Recovery is possible, but your goal has to be to maintain your happiness, whether he is sober or not. That requires detachment (which doesn’t necessarily mean physical separation) and a host of other skills that Al-Anon helps teach.

    • I’ve been there and here is what worked for me: I went to Alanon. I followed the advice in the beginner’s packet. I read How Alanon Works and also Alcoholics Anonymous. I went to open AA meetings to learn more about alcoholism. I read Codependent No More, and got a sponsor, and started working the steps. I got my own apartment a little over a year after my first Alanon meeting. I had just turned 37 and had to accept not only that I might lose my husband but that I might not ever get to be a mother. Four months later my husband took his last drink and has been sober for over five years. We have a 3-year-old and are pretty happily married. Alanon changed my life. Even if my husband hadn’t gotten sober, Alanon helped me see the problems in my own behavior and attitude. Good luck to you, Anon!

  4. Anonymous :

    If I were selling sleeveless sheath dresses, I would always show them with suggested over-the-top sweater or blazer options. I can’t wear sleeveless, both because of office dress code, and because of unfortunate self consciousness. So often, I see a nice sleeveless dress, but don’t buy it because I have nothing to match and don’t feel like further shopping.

    • Anonymous :

      +1

      I work in an icebox. If something doesn’t come with a jacket, it risks being paired with the fleece I keep on the back of my chair. But in reality, I probably wouldn’t buy it.

  5. IVF and Insurance :

    I just lost a great employee who took a new job because the other company’s insurance offered IVF coverage and ours does not. Apparently ours covers infertility treatments up to IVF but nothing IVF related.

    I know many of the women on here have undergone IVF – is it pretty commonly excluded from insurance coverage? Our plan is otherwise very broad and comprehensive, I was pretty surprised to learn that IVF wasn’t covered.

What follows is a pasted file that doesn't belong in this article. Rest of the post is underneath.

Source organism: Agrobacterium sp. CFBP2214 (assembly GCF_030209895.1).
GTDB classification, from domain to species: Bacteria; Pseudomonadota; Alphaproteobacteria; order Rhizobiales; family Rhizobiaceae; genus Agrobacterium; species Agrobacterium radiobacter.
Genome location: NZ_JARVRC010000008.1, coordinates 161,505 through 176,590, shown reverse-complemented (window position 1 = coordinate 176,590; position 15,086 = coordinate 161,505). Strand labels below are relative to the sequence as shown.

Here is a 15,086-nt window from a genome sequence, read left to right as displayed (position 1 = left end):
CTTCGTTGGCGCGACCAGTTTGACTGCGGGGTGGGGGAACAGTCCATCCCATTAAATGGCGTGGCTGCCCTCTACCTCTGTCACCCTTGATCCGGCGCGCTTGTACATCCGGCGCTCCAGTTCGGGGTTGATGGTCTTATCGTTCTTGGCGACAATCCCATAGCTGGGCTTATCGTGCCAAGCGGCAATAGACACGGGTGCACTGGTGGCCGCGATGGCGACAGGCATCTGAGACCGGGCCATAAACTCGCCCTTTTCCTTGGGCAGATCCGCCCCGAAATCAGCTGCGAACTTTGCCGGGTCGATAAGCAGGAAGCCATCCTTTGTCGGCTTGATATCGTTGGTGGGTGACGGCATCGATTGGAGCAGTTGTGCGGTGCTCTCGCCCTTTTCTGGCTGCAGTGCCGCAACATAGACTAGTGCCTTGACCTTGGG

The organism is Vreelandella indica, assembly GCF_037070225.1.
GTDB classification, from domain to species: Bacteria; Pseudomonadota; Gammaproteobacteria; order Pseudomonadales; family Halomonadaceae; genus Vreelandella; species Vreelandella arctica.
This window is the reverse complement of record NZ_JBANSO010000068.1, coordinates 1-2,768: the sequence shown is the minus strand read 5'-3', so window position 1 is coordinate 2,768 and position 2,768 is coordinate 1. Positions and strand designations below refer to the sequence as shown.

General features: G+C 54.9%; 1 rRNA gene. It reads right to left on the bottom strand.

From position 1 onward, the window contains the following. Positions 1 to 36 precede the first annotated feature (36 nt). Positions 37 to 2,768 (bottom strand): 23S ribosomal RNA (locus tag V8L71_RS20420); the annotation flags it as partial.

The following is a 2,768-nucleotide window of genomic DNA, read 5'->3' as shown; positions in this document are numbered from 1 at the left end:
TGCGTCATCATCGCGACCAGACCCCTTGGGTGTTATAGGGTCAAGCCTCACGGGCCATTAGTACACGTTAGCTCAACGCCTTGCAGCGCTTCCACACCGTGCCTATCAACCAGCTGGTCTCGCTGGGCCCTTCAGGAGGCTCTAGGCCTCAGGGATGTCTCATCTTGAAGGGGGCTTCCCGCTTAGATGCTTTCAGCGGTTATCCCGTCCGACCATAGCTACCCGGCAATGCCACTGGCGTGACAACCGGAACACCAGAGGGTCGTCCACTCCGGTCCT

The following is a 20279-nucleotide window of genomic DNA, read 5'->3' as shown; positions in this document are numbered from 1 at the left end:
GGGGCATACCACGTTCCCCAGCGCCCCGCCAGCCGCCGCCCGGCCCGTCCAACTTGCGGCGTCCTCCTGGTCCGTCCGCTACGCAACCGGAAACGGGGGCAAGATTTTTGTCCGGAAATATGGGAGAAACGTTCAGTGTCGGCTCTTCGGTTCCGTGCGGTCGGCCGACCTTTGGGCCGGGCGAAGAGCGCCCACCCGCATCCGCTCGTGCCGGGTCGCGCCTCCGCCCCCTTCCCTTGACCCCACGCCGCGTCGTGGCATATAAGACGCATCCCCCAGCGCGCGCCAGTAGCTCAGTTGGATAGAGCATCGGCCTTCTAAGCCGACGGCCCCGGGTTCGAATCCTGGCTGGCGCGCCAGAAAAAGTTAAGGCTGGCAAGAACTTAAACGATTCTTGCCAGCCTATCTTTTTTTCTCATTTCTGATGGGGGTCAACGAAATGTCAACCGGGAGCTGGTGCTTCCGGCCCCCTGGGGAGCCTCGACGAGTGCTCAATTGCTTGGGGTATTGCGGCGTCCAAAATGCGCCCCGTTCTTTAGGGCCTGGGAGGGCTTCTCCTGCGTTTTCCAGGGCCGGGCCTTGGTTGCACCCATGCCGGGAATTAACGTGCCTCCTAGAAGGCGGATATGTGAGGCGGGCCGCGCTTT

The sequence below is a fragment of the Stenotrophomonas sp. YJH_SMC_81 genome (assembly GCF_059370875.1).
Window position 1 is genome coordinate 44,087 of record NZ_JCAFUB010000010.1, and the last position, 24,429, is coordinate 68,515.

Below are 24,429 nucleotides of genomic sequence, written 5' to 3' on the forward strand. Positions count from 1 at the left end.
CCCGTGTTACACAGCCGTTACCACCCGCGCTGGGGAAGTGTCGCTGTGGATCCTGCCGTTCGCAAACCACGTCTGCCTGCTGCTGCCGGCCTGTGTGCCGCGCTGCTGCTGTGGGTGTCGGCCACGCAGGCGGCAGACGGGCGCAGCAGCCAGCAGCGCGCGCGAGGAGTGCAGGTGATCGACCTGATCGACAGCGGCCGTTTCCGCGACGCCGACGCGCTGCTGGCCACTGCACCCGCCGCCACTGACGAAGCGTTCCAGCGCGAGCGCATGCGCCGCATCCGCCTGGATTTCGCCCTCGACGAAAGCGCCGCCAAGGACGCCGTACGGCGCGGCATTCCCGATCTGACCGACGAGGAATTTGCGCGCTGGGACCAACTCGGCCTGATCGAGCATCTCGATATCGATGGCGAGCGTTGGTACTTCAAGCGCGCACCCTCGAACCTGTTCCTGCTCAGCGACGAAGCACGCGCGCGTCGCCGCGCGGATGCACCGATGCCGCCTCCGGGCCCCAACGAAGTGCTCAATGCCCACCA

• Anonymous :

      IVF is not covered under my relatively-Cadillac plan.

    • IVF is very rarely covered, and infertility in general has limited coverage with a lot of restrictions. Reproductive endocrinology office staff are wizards at decoding insurance benefits because they have to be.

    • Not sure you will see this, but as someone who very recently underwent IVF, it is very rarely covered. It is required to be covered in just 12 states and most policies that do cover some form of infertility treatment limit it to a couple rounds of IUI and maybe some of the IVF meds but that’s it. Very frustrating, particularly when Viagra and other meds like that are covered. Grrr…

  6. I’m in a clothing rut for better business casual attire and just signed up for Rent the Runway Update as a first step. Anyone have experience with this subscription or the Unlimited product and have suggestions or favorite brands you like that are available? I think there’s a good chance I’ll move to Unlimited if I like it but thought I’d start small.

    Thanks!

  7. Paging sorting the amazon brands :

    Pompom here.

    My only known way to avoiding all the duplicate, crappy factory stuff from questionable origins? Get your search narrowed to gender, clothing, item type, and then look for “Top Brands” as a filter on the top left. That usually works for me.

    • Mary Beth :

      Even that hasn’t been working great for me lately. Amazon seems really loose in their definition of “Top Brands.” I wonder how companies get themselves on that list.

      Amazon really needs to step up its clothing buying experience. It’s terrible.

    • thank you! i will try this strategy… worth a try even if it isn’t perfect.

  8. I LOVE Macy’s Kasper sheath dresses. Washable, petite, affordable and a very classic feel. They hold up WAY better than Lands End (NO bacon neck).

    • Me too! They also have some Kasper at Stein Mart, and there is almost always a coupon you can use there too.

  9. IVF and fertility treatments in general are rarely covered. I worked for a place that touted they covered infertility treatments, but they covered the first $500 of some super basic testing and a far cry from what it would actually take/cost to get someone like me with a suite of fertility-related issues pregnant.

    While I’m sure much of it is cost-related, I think some of the lack in coverage comes from people just not talking about infertility enough and therefore insurance policy decision makers (HR, CEOs, CFOs, etc.) not knowing what it takes/doesn’t take to provide that coverage to an adequate level. Someone raised it to former employer and they took steps to improve the coverage the following year, no questions asked. The HR people sincerely didn’t realize the coverage was as bad as it was.

  10. One word of warning – the Old Navy ponte sheath can be a little on the short side. I’m 5’6″ but have longer legs and a shorter torso. It is short enough on me that I don’t wear it to work much (and am glad I found it on clearance.)

    Old Navy does have some cute dresses for the summer – simple styles and colors – but I’ve learned the hard way to try everything on there first. Every time I just grab my size and go for it, I wind up with a questionably short dress.